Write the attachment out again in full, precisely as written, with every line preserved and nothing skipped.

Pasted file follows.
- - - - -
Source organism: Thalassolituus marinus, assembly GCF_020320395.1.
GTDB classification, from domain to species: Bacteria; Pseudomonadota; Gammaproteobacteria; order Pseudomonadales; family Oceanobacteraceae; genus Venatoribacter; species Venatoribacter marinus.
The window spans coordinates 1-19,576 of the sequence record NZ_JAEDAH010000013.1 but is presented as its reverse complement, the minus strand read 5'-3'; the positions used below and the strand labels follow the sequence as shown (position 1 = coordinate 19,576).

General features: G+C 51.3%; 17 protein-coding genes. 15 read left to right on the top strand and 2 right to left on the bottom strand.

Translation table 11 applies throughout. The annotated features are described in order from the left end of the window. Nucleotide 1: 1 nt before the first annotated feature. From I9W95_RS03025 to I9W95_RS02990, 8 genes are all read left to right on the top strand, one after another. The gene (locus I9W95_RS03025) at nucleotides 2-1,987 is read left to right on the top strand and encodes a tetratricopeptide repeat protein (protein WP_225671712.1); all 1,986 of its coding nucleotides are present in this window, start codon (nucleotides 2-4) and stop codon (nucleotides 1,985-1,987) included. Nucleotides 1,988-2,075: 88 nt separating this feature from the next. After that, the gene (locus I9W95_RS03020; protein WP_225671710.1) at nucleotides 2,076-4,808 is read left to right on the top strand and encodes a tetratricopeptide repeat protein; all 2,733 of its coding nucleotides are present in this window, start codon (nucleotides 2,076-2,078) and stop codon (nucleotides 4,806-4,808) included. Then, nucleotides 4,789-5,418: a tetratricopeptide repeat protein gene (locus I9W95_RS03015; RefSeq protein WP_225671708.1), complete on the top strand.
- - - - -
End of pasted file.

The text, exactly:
Source organism: Thalassolituus marinus, assembly GCF_020320395.1.
GTDB classification, from domain to species: Bacteria; Pseudomonadota; Gammaproteobacteria; order Pseudomonadales; family Oceanobacteraceae; genus Venatoribacter; species Venatoribacter marinus.
The window spans coordinates 1-19,576 of the sequence record NZ_JAEDAH010000013.1 but is presented as its reverse complement, the minus strand read 5'-3'; the positions used below and the strand labels follow the sequence as shown (position 1 = coordinate 19,576).

General features: G+C 51.3%; 17 protein-coding genes. 15 read left to right on the top strand and 2 right to left on the bottom strand.

Translation table 11 applies throughout. The annotated features are described in order from the left end of the window. Nucleotide 1: 1 nt before the first annotated feature. From I9W95_RS03025 to I9W95_RS02990, 8 genes are all read left to right on the top strand, one after another. The gene (locus I9W95_RS03025) at nucleotides 2-1,987 is read left to right on the top strand and encodes a tetratricopeptide repeat protein (protein WP_225671712.1); all 1,986 of its coding nucleotides are present in this window, start codon (nucleotides 2-4) and stop codon (nucleotides 1,985-1,987) included. Nucleotides 1,988-2,075: 88 nt separating this feature from the next. After that, the gene (locus I9W95_RS03020; protein WP_225671710.1) at nucleotides 2,076-4,808 is read left to right on the top strand and encodes a tetratricopeptide repeat protein; all 2,733 of its coding nucleotides are present in this window, start codon (nucleotides 2,076-2,078) and stop codon (nucleotides 4,806-4,808) included. Then, nucleotides 4,789-5,418: a tetratricopeptide repeat protein gene (locus I9W95_RS03015; RefSeq protein WP_225671708.1), complete on the top strand.